I am writing this blog, to give overview on how I implemented SSO to JIRA using PingFederate Federation Server. The end client LDAP was already on PingFederate that is why they wanted JIRA SSO to integrate using the same PingFederate. When I stared work, following were the Workflow and certain assumptions:
  • User exists in Active Directory
  • User are Authenticated using Ping Identity
  • You have the agent-config.txt file. You get this file when you set up adapter for JIAR In PF server.
  • Users are currently able to login to JIRA when the same username exists in JIRA.
  • SSO has been achieved through the TokenJiraAuth class which extends JiraSeraphAuthenticator
  • SSO with OpentokenJiraAuth, when users are manually added to JIRA or already exits.
  • Ping Identity provides information from AD about the User to OpentokenJiraAuth.
  • OpentokenJiraAuth only uses username and session to validate the user
  • When a user logs into JIRA through Ping Identity SSO, the OpentokenJiraAuth should check the JIRA User database to see if the username provided by Opentoken already exits
  • If the username does not exist, the User record is inserted with username, real name, and email
  • This all happens before the user is redirected to the JIRA homepage.
Steps to implement the SSO: 1- Copy the following files to the atlassian-jira/web-inf/lib
  1. opentoken-agent-2.4.jar (Other library needed)
  2. commons-beanutils.jar
  3. commons-collections-3.2.jar
  4. log4j.jar
2-    Now we will implement our SSO class which will extend the JiraSeraphAuthenticator
package com.pingidentity.opentoken.jira;
public final class TokenJiraAuth   extends JiraSeraphAuthenticator
{
private static final long serialVersionUID = 3452011252741183166L;
private AgentConfiguration agentConfig;
public Principal getUser(HttpServletRequest request, HttpServletResponse response)
{
Principal user = null;
String agentConfigLocation = "/agent-config.txt";
try
{
InputStream agentConfigStream;
InputStream agentConfigStream;
if (agentConfigLocation.startsWith("classpath:"))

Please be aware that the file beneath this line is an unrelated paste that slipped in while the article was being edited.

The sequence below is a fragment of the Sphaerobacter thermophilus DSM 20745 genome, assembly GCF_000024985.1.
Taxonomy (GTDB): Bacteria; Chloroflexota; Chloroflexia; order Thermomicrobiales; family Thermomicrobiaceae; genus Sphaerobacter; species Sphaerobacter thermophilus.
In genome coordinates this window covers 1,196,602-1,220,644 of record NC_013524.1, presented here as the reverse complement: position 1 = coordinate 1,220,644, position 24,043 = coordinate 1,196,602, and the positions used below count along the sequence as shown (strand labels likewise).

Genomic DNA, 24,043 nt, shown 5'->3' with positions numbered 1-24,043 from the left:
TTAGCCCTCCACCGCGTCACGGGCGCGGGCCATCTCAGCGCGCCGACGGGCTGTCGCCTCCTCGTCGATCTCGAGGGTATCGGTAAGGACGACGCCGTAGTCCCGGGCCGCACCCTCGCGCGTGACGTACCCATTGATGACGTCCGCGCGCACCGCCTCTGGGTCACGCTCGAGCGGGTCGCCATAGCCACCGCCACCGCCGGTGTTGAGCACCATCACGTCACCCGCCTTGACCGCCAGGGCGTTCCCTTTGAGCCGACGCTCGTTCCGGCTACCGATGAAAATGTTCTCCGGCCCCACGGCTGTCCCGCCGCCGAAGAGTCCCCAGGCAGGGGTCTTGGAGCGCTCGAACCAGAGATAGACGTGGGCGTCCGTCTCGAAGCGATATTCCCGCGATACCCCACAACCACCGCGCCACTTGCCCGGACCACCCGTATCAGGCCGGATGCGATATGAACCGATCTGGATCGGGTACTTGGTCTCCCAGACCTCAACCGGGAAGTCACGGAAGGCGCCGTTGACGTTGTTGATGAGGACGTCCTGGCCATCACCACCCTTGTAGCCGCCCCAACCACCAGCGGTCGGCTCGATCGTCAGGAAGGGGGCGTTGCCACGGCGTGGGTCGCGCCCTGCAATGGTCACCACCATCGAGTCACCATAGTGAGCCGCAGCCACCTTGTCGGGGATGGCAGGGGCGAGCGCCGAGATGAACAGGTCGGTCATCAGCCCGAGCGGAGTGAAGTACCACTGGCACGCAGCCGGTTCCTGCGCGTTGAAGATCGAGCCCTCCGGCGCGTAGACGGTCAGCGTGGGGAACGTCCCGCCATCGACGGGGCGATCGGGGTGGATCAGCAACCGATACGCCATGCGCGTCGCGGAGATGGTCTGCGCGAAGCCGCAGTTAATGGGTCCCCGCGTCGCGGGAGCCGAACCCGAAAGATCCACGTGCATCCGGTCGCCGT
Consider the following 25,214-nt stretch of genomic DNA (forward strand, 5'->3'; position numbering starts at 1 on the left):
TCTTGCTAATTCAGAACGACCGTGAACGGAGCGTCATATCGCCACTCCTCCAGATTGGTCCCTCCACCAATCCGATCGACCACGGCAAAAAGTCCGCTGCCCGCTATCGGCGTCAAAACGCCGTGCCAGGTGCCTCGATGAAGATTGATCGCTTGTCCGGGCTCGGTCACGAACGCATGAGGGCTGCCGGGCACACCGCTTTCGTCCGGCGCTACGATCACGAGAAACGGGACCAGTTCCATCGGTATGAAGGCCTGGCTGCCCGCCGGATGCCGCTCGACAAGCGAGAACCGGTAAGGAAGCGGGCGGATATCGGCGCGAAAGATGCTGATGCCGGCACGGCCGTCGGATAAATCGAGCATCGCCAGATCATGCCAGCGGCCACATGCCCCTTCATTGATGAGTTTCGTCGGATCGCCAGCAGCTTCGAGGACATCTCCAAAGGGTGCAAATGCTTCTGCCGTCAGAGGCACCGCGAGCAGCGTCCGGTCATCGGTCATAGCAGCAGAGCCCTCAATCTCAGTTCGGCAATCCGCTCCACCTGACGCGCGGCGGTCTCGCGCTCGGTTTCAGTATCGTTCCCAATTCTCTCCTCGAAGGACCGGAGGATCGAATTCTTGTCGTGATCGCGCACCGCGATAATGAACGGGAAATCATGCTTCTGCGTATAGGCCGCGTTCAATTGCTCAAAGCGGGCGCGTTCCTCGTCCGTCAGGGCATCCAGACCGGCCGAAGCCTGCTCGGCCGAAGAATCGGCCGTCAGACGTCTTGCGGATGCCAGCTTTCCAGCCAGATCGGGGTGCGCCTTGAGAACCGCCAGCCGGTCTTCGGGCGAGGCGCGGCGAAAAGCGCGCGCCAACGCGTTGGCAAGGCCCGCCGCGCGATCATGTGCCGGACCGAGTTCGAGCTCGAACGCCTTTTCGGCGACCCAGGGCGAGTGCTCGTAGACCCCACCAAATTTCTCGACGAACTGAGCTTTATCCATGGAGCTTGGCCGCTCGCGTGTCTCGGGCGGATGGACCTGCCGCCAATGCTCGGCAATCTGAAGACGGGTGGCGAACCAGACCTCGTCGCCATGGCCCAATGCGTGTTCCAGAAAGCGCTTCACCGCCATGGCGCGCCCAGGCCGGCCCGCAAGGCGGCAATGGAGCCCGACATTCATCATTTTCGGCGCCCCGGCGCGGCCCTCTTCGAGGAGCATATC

{
agentConfigLocation = agentConfigLocation.substring(10);
 
agentConfigStream = getClass().getResourceAsStream(agentConfigLocation);
}
else
{
agentConfigStream = new FileInputStream(agentConfigLocation);
}
this.agentConfig = new AgentConfiguration(agentConfigStream);
 
String strTokenName = this.agentConfig.getTokenName();
 
Agent otkAgent = new Agent(this.agentConfig);
request.getSession(true);
if ((request.getSession() != null) && (request.getSession().getAttribute("seraph_defaultauthenticator_user") != null))
{
user = (Principal)request.getSession().getAttribute("seraph_defaultauthenticator_user");
}
else
{
String strOTKParam = request.getParameter(strTokenName);
if (strOTKParam != null)
{
Map userInfo = otkAgent.readToken(request);
if (userInfo != null)
{
String strSubject = (String)userInfo.get("subject");
if (strSubject != null) {
try
{
user = getUser(strSubject);
request.getSession().setAttribute("seraph_defaultauthenticator_user", user);
request.getSession().setAttribute("seraph_defaultauthenticator_logged_out_user", null);
System.out.println("All set");
}
catch (Exception ex)
{
System.out.println(ex.getMessage());
return null;
}
}
else {
return null;
}
}
else
{
return null;
}
}
else
{
return null;
}
}
}
catch (TokenException e)
{
System.out.println("Token Error is " + e.getMessage());
e.printStackTrace();
}
catch (FileNotFoundException eFile)
{
System.out.println("File Not Found Exception. Error is " + eFile.getMessage());
eFile.printStackTrace();
}
catch (SecurityException eSecurity)
{
System.out.println("Security Exception. Error is " + eSecurity.getMessage());
eSecurity.printStackTrace();
}
catch (IOException e)
{
System.out.println("Unable to load OpenToken agent configuration file (" + agentConfigLocation + ").  Error: " + e.getMessage());
}
return user;
}
Compile the class & put at exact package path inside atlassian-jira/web-inf/classes 3- put the agent-config.txt file at the same location “atlassian-jira/web-inf/classes” 4- GO to path atlassian-jira\WEB-INF\classes\ and edit file “seraph-config.xml” Comment the yellow highlighted entry and put the new authenticator.
<!– CROWD:START – If enabling Crowd SSO integration uncomment the following SSOSeraphAuthenticator and comment out the JiraSeraphAuthenticator below –> <!–  –> <authenticator class=”com.pingidentity.opentoken.jira.TokenJiraAuth”/> <!– CROWD:END –> <!– CROWD:START – The authenticator below here will need to be commented out for Crowd SSO integration –> <!– <authenticator class=”com.atlassian.jira.security.login.JiraSeraphAuthenticator”/> –> <!– CROWD:END –> Restart the Jira service .Check for the existing JIRA user.
Once user login to the PF Adapter URL and if user exists in the JIRA, then user will be redirecetd to JIRA dashboard. In addition, you can always write your own logic to create user on the fly in the TokenJiraAuth.java file. Hope this article will help you, if you looking to integrate SSO to JIRA. This article should also give you direction, even with OneLogin SSO integertaion or any other type. Cheers! That is all for this article, in case you need Salesforce Implementation Services for any Salesforce related work, then please feel free to reach out to sales@girikon.com

About Author
Nirupama Shree
Nirupama Shree
Nirupama Shree is currently working as a Business Analyst at Girikon, managing projects related to Salesforce. She has work experience in requirement gathering, blogging, maintaining client relations and has experience in technologies like Salesforce, Magento, Opencart. In her leisure time, she loves listening to music.
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